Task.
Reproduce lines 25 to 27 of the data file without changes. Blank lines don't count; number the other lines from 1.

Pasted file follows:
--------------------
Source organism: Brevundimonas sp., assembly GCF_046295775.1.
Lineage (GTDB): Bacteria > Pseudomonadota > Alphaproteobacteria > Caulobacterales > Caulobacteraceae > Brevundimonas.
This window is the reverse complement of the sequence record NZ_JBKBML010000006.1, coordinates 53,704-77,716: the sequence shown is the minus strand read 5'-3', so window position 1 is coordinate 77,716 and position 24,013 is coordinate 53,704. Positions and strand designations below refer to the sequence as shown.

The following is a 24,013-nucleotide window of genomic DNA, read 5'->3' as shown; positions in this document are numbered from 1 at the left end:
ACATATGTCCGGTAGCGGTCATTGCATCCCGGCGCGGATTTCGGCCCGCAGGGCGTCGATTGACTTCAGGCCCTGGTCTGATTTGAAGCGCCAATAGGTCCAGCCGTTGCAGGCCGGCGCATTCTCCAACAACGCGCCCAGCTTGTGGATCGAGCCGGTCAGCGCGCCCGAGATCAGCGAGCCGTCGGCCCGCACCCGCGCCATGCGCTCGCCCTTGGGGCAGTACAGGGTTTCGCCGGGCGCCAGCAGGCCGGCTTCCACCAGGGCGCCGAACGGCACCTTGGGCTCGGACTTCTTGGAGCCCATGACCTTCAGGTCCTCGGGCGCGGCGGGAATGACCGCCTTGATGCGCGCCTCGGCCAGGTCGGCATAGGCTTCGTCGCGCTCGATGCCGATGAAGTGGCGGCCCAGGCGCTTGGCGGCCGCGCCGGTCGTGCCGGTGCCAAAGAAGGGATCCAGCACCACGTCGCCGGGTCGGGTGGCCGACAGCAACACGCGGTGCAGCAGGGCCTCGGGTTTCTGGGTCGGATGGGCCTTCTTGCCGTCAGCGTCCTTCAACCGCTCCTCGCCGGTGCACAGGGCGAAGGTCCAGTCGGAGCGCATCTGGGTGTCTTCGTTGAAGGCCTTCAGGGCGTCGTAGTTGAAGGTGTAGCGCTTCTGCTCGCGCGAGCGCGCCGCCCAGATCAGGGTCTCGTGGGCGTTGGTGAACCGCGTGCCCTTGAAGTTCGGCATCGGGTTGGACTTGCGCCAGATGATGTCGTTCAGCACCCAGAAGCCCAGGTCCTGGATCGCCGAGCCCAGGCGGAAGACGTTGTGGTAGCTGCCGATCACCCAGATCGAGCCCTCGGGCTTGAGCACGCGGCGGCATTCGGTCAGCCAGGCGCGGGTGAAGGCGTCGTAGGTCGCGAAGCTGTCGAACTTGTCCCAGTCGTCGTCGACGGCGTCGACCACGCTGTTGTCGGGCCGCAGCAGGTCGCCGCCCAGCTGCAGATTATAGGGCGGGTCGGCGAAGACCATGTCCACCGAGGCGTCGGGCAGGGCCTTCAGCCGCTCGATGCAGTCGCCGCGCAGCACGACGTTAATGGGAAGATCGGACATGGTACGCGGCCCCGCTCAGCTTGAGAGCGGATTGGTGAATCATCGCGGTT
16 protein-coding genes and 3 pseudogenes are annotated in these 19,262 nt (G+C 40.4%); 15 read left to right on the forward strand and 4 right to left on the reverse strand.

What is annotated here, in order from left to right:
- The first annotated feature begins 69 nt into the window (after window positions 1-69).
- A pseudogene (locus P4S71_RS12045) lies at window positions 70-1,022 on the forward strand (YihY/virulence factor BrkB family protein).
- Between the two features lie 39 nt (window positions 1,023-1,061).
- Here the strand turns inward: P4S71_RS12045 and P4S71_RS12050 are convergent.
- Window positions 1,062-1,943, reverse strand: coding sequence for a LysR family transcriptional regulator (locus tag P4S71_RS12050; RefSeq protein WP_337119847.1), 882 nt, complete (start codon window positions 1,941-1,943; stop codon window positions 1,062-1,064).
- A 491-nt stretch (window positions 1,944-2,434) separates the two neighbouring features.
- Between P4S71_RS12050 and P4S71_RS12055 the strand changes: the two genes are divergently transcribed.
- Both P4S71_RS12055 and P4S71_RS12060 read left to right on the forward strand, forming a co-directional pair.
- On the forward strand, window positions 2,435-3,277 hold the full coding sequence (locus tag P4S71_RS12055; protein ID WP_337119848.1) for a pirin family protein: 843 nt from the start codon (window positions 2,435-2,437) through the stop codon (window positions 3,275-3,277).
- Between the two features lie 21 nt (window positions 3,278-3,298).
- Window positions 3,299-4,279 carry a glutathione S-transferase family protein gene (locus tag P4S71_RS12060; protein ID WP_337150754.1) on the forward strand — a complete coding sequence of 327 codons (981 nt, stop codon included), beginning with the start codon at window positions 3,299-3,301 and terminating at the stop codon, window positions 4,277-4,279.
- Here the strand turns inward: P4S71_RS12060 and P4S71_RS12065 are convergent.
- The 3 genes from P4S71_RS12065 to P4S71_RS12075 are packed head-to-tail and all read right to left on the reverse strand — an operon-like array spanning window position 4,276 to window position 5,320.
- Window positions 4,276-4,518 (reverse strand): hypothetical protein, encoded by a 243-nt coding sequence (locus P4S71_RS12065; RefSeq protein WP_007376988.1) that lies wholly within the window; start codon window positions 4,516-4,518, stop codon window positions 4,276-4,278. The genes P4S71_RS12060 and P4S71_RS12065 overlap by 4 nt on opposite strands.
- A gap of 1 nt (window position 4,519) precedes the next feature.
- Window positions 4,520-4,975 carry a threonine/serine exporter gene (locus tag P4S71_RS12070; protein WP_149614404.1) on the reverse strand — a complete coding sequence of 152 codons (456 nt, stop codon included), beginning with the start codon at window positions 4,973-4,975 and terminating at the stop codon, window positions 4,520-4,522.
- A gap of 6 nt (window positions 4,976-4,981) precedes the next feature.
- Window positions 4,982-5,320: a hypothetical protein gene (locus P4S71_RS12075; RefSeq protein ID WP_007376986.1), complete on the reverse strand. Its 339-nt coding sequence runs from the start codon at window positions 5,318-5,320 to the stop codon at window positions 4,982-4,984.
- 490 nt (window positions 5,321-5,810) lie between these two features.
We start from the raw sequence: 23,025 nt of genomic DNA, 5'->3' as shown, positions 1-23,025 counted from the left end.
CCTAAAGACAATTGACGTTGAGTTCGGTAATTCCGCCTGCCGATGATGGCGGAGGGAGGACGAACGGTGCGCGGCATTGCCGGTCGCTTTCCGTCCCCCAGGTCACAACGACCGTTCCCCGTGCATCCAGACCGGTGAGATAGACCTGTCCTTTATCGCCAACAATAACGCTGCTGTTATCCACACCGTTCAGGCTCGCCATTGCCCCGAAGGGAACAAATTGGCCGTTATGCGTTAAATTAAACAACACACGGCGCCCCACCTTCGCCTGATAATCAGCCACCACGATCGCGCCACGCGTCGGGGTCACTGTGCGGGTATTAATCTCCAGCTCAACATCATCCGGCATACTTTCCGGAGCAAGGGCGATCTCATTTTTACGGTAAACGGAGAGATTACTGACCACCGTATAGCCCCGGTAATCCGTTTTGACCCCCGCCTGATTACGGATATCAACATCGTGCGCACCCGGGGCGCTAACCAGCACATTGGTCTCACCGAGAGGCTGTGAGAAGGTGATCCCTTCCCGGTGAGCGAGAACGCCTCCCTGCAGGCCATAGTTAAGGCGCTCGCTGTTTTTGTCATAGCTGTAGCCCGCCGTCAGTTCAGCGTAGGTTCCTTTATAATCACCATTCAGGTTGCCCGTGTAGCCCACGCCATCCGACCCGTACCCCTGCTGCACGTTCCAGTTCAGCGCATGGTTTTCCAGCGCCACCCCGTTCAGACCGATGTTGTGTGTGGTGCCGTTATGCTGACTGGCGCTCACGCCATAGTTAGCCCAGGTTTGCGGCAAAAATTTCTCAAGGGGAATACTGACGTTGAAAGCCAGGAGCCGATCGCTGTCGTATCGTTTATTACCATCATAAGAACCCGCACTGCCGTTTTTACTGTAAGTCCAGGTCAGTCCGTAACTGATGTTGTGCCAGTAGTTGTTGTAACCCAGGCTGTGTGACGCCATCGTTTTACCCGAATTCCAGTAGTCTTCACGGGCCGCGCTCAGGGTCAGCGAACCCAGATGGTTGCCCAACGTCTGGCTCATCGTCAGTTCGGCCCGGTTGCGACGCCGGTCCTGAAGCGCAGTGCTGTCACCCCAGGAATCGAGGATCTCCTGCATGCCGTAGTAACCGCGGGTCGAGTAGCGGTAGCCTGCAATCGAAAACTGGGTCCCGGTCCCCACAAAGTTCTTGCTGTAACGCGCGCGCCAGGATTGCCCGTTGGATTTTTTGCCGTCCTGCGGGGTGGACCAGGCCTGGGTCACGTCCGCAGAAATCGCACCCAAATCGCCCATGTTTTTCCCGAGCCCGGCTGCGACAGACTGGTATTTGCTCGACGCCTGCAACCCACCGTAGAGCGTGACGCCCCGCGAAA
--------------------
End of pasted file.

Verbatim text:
- Window positions 4,982-5,320: a hypothetical protein gene (locus P4S71_RS12075; RefSeq protein ID WP_007376986.1), complete on the reverse strand. Its 339-nt coding sequence runs from the start codon at window positions 5,318-5,320 to the stop codon at window positions 4,982-4,984.
- 490 nt (window positions 5,321-5,810) lie between these two features.
We start from the raw sequence: 23,025 nt of genomic DNA, 5'->3' as shown, positions 1-23,025 counted from the left end.